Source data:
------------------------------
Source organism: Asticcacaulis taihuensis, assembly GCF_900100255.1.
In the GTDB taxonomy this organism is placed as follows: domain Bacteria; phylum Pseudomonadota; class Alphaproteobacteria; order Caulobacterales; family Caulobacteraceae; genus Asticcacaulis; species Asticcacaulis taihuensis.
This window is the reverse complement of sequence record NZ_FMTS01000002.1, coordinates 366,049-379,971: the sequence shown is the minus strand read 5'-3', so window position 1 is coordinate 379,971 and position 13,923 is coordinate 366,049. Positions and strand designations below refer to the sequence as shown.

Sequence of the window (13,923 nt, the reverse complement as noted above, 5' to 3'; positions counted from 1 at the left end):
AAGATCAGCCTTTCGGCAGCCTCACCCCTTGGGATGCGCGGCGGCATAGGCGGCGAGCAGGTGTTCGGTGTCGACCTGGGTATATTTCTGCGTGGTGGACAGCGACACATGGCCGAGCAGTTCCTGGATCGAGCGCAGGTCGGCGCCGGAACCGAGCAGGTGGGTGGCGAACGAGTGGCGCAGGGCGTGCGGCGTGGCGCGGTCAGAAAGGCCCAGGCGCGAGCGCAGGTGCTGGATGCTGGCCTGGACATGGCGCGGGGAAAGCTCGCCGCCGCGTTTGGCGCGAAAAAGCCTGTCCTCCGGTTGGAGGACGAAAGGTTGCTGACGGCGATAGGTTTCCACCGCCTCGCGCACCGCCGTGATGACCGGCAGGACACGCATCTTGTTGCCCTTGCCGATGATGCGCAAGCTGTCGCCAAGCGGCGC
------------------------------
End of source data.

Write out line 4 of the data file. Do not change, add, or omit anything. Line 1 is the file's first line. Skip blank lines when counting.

Sequence of the window (13,923 nt, the reverse complement as noted above, 5' to 3'; positions counted from 1 at the left end):